I am not suggesting that being alone is the only or best way to be. In fact, good relationships should provide significant benefits, meaningful experiences and happiness. But life is going to force us to be alone at times – sometimes more than we’d like.

When you learn to love being alone, you’ll find peace, happiness, greater productivity and you will make better relationship decisions – and you’ll get to live a BIG LIFE – a life that you will love.

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Matt Sweetwood

4 years ago #24

I prefer not to live alone either. But if I have to, I am very ok with that.
Matt \ud83d\udc1d Sweetwood may not speak for everyone, but for those of us who really do love living alone . . . he sure does! What are YOUR thoughts?
Yes to everything there, Matt \ud83d\udc1d Sweetwood! I have experienced some of that -- two marriages -- and I've been on my own now for about 15 years. I much prefer the lifestyle. I agree that getting out there and enjoying the freedoms of doing what you want is key. And so is being social; I live in a very small village on a bay off Cape Cod, Mass., and I get a lot of my social needs met just by walking my dogs around three or four times most days. (Small, cute, friendly dogs are a magnet for most folks.) I network like mad; another way to get to know folks. Thanks for a great article that speaks to so many of us, even if we're not able to admit it.

Matt Sweetwood

5 years ago #21

This is a fantastic point . Much of what I speak about in this article I learned while I was still married - and going through a very rough patch! These ideas absolutely apply for people in relationships too.

🐝 Fatima G. Williams

5 years ago #20

Love this Matt \ud83d\udc1d Sweetwood Great advice and I agree with finding happiness in spending time alone and appreciating ourselves. Only if we love ourselves can we love others is the universal truth!

Liesbeth Leysen, MSc.

5 years ago #19

you forget one point: point 11: read Matt's article thank you Matt \ud83d\udc1d Sweetwood it is said: first love yourself, then let others love you more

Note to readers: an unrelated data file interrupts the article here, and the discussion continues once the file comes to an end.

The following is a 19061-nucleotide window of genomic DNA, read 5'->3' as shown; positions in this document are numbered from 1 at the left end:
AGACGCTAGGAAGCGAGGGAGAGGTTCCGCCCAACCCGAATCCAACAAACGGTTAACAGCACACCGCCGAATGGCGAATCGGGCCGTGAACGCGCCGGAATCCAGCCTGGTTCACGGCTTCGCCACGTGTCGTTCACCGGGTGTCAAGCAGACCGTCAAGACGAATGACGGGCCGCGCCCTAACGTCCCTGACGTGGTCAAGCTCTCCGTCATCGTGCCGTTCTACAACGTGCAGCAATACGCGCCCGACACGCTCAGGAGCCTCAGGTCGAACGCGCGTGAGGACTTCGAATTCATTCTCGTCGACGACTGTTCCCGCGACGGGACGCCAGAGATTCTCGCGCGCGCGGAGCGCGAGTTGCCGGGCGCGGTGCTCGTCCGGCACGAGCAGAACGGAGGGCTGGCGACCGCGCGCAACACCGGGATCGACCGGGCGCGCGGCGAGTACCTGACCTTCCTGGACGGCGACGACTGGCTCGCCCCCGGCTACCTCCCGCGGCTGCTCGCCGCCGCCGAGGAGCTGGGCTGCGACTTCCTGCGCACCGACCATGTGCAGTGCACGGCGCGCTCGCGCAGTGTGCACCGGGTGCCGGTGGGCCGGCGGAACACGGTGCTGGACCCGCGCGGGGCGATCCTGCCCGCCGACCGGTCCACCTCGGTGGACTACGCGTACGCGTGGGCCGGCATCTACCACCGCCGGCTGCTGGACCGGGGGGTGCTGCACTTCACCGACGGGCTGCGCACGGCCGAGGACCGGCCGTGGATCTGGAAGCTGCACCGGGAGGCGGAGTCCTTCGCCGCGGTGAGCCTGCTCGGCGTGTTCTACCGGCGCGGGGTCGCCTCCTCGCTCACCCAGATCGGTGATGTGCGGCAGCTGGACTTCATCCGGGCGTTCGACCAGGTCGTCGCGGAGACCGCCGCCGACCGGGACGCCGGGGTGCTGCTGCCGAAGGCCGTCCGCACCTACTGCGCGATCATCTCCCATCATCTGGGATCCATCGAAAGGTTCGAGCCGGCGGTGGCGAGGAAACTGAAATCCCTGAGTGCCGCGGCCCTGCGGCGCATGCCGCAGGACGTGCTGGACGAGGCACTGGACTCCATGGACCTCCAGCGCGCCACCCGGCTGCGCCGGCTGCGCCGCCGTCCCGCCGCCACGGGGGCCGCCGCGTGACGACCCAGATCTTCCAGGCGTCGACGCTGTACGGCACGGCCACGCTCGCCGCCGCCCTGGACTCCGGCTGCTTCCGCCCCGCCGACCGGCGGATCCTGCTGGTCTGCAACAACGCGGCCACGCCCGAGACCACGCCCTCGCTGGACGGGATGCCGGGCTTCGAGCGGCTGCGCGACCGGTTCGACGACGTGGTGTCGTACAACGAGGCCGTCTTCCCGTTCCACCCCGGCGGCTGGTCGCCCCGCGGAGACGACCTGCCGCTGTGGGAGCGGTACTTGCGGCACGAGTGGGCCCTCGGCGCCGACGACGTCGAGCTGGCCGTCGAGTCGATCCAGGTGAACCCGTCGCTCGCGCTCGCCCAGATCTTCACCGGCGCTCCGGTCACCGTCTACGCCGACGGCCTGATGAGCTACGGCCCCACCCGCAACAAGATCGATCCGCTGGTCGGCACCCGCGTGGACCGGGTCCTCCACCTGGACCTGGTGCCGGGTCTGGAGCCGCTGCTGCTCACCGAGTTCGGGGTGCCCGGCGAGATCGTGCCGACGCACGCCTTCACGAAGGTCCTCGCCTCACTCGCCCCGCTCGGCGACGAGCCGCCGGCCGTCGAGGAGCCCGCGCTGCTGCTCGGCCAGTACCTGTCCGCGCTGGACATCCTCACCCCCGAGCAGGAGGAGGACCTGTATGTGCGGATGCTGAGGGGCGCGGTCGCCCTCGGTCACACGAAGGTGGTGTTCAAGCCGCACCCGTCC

Lisa Gallagher

5 years ago #18

Hi Matt \ud83d\udc1d Sweetwood, Aren't you glad the teen years are in the past? They can be so hard on many. I believe that those of us that were bullied for what ever reasons or felt alone learn skills to teach our children with the hope they can get through those years- I bet you taught your kids a lot through your experiences. I love your tips for being alone. I think those tips can apply to married couples too. It's SO healthy for a marriage to continue your separate identities and respect that in each other. I believe that leaves room for more respect and a healthier 'you.' I am the type of person that needs my space. I didn't realize this until I hit my 40's. I go out to dinner alone, enjoy my photography (can sure get immersed in that), and we both have our own space in the house we respect. I love to travel alone on occasion too. Quick story, when we were in Colorado my son and his wife pretty much made up the agenda for the entire week we were there. We had a lot of fun but there were things I wanted to do as an adult that the kids couldn't do. When we visited Estes Park, we ate a late lunch. We got back around 7pm that night and no one was hungry for dinner except me. I drove into Westminister and found a place to eat alone, enjoyed the scenery, people watching and my food. I would have preferred that night to go to a brew pub with the adults but not possible with little ones lol. So, your message is an excellent one for single people and even people who are married. I know being alone is different than marriage- I see what my step dad is going through since my mom passed. It's a good thing he has a few wonderful hobbies that keep him busy. My heart breaks for him though. Thanks for sharing! Great tips.

David B. Grinberg

5 years ago #17

Matt, once again you offer very valuable and practical advice. And while your points are most applicable to those who are single and/or alone, I think some of your points can likewise apply to those who are in relationships too. What struck me most was this observation: "Gratitude is the number one key to finding happiness." It's important for all of us to be gracious and grateful to those with whom we interact, for in giving we receive. Thanks for another buzzing blog post!

Zacharias 🐝 Voulgaris

5 years ago #16

One is never alone when among other bees :-)
El amor de la soledad y sus remedios ....check it out!
Bengt Hahlin chck this article!
Hi David Navarro L\u00f3pez share this one around you if you like the wisedom our our USA CEO !
Hola companeros ! mira este articulo sobre la soledad y sus remedios...share the buzz in latin hives ! @Julio Angel \ud83d\udc1dLopez Lopez
Federico \ud83d\udc1d \u00c1lvarez San Mart\u00edn we have to spread the word out, this piece from Matt is really good!
Deborah Levine. Buzz on!
cc Tausif Mundrawala hi guys can you share this goodnarticle to Indian audience and social medias.
Hi Matt \ud83d\udc1d Sweetwood, shared on FB to fans and friends. That was a good piece.
wierd how it is very into laws of attraction, Nature hates emptyness and loves beBee !

Renée 🐝 Cormier

5 years ago #6

Buzzing all the way!
Never walk alone ! beBee is always with you ! 🐝🐝🐝🐝😂😂😂😂😂😂😂😂😂😂

Matt Sweetwood

5 years ago #4

Mamen \ud83d\udc1d Delgado

Matt Sweetwood

5 years ago #3

John White, MBA

Renée 🐝 Cormier

5 years ago #2

I love being around people, but I also love the peace and freedom that comes with being alone. I agree with you on all these points. I think it was Wayne Dyer who said something like when you love yourself you will love your own company. It makes sense that self fulfillment and self love are connected.

Mohammed Abdul Jawad

5 years ago #1

Great tips to balance heart and enliven oneself!